My Share for #BeautifulSunday initiated by @ace108

Welcome back to the fourth episode of our Bicol Region trip only here in the Philippines. You have seen the long unending road that we traveled to reach the region. I took you on a tour on one of the local markets and ended up exploring a beach resort. Today take a ride with me to see more of this beautiful region. We often look forward to our destination but along the journey, we discover things that are worth the stop.

Discovering Life by the Road

Part 1 The Long and Winding Road to Bicol

Part 2 Balatan Public Market

Part 3 Baresbisan Beach Resort


Our original destination is a lovely place called Camp Hibiscus near the foot of Mt. Isarog but on our way there something caught our attention. From Pararao which is the coastal village where we are staying will take you around 1 hour and 30 minutes to get there.


This place is unmarked if you would search for it on the map or any navigational app. But it can easily be spotted along the way if you are going to Camp Hibiscus.

But before we get there let me just share with you the road and the scenery on the way to our destination. Within that 1 hour and 30 minutes of travel you will see a lot of interesting things and relaxing scenery.

Here I realized that in this region they to maximize the means of public transportation. A bit dangerous if I would say but it seems this is the way of life here in this area.

The second most popular means of transportation here in the Philippines is the tricycle. It is meant to have a maximum of four passengers. A motorcycle with a sidecar attached on the side. Three passengers can fit inside the sidecar and the fourth passenger sits behind the motorcycle driver. In this case, they have added a metal platform on the back and the side of the tricycle as a way that passengers can step on and grab on the roof.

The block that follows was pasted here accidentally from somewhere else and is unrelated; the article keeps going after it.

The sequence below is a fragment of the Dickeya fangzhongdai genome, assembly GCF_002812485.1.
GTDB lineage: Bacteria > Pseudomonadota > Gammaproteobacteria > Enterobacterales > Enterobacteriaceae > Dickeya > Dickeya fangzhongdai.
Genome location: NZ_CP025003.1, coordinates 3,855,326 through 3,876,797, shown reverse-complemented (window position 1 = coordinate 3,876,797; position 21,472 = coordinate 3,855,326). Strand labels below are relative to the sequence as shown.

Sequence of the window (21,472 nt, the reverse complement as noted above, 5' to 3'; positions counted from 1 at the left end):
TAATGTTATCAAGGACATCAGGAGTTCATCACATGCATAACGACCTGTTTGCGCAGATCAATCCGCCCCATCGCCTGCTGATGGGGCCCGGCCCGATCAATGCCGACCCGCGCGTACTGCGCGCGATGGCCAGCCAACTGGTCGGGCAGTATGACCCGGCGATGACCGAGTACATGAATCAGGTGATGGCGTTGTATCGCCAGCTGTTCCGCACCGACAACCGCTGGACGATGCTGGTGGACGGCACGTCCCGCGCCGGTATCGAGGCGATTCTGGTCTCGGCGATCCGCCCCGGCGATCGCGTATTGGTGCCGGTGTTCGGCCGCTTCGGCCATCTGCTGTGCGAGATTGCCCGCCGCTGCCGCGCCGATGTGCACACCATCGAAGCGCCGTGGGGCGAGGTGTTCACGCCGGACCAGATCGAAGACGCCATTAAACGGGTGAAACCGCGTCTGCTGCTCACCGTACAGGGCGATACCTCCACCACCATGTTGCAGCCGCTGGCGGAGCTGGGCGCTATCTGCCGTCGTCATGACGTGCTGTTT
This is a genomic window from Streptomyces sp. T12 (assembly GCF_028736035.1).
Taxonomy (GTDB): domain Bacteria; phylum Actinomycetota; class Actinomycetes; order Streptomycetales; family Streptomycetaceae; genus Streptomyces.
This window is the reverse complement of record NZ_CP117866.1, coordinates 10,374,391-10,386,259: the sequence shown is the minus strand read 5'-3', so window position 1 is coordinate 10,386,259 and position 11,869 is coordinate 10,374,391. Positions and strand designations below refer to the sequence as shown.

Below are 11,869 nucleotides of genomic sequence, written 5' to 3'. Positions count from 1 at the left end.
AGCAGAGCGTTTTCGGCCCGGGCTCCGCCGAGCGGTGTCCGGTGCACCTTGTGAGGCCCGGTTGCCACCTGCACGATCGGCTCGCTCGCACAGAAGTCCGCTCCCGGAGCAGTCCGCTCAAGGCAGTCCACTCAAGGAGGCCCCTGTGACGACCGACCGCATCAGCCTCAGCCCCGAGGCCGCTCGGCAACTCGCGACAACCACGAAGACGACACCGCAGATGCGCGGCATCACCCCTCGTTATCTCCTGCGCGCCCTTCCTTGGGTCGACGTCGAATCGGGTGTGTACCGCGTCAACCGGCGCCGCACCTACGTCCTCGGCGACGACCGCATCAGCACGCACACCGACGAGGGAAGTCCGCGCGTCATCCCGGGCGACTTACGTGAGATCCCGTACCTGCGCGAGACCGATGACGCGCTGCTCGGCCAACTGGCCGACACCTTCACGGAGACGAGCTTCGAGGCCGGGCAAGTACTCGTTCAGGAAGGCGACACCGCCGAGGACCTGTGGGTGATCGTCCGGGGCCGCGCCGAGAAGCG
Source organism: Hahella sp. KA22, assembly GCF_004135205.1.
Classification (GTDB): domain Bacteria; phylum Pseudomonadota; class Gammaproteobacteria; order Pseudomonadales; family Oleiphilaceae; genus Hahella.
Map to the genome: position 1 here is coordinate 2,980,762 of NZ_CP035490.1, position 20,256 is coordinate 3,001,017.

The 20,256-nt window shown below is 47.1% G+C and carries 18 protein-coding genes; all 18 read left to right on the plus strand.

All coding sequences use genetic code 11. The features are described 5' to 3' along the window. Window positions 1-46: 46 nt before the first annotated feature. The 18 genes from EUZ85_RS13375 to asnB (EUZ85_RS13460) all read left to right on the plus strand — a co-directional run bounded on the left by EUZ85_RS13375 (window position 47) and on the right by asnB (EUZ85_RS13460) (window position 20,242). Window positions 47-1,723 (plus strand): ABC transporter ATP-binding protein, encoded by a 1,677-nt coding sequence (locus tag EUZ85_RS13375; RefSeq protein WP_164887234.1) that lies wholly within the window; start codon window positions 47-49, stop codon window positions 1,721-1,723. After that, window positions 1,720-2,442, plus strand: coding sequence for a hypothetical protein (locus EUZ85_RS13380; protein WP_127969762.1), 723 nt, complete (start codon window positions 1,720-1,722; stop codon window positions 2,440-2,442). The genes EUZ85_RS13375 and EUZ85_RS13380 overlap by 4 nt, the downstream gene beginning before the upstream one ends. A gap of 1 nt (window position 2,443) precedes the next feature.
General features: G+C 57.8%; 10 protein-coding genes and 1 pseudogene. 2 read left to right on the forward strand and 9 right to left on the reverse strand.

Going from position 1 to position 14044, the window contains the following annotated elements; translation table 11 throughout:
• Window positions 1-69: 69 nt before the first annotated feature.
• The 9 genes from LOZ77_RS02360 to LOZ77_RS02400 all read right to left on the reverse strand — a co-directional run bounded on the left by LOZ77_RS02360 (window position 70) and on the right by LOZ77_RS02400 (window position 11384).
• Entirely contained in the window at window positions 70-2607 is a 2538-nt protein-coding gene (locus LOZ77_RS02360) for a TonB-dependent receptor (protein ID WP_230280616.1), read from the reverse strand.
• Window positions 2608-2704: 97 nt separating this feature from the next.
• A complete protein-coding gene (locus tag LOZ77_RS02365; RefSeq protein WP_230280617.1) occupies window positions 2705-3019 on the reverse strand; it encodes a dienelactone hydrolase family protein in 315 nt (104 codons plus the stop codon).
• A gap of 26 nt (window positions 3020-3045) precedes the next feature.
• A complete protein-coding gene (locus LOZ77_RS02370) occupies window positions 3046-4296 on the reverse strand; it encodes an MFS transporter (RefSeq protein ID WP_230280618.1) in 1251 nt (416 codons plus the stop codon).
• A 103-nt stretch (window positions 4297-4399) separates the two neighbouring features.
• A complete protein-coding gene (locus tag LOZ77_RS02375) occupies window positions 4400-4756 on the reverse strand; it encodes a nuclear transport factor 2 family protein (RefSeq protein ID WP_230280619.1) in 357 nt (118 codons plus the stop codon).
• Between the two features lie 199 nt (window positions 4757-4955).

Curious about the tricycle? You can check out more about this vehicle from one of my old posts.

Born to be Wild

An arch that tells you the town that you are about to enter. It is very common in our country and you would often see the name of the mayor or a government official just beneath it. An arch to me is like a gateway and there is always something to discover in every town.

Here is another tricycle that is like a school bus that takes students to school and back home.

I love wide-open spaces and farms near hills and mountains. Rice fields can be found everywhere in our country but are slowly diminishing due to land conversion. Some landowners and farmers sell their land to be converted to residential subdivisions and commercial space. I hope that would not be the case in provinces like these.

What I love the most about driving in the province is the long empty roads. Not many vehicles and you could just cruise along the highway with not much stress. Just the sound of the road and a good music playlist to keep you awake. Sometimes the sound of the road can hum you to sleep especially in the afternoon.

Here you could start to feel the upward incline of the road. I was informed by our guide that there are parts with sharp turns and a little bit steep incline. I have seen a lot of those in our journey so it wouldn't be a problem for me.

We were climbing higher and higher up the mountain. Here you could almost see the summit of Mt. Isarog covered by clouds.

As we drove further we saw a couple of huts on the side of the road. I figured I needed a quick break and it would be great to stop for awhile.

The huts were fruit stalls and everyone got excited as they wanted some fresh fruits for the road.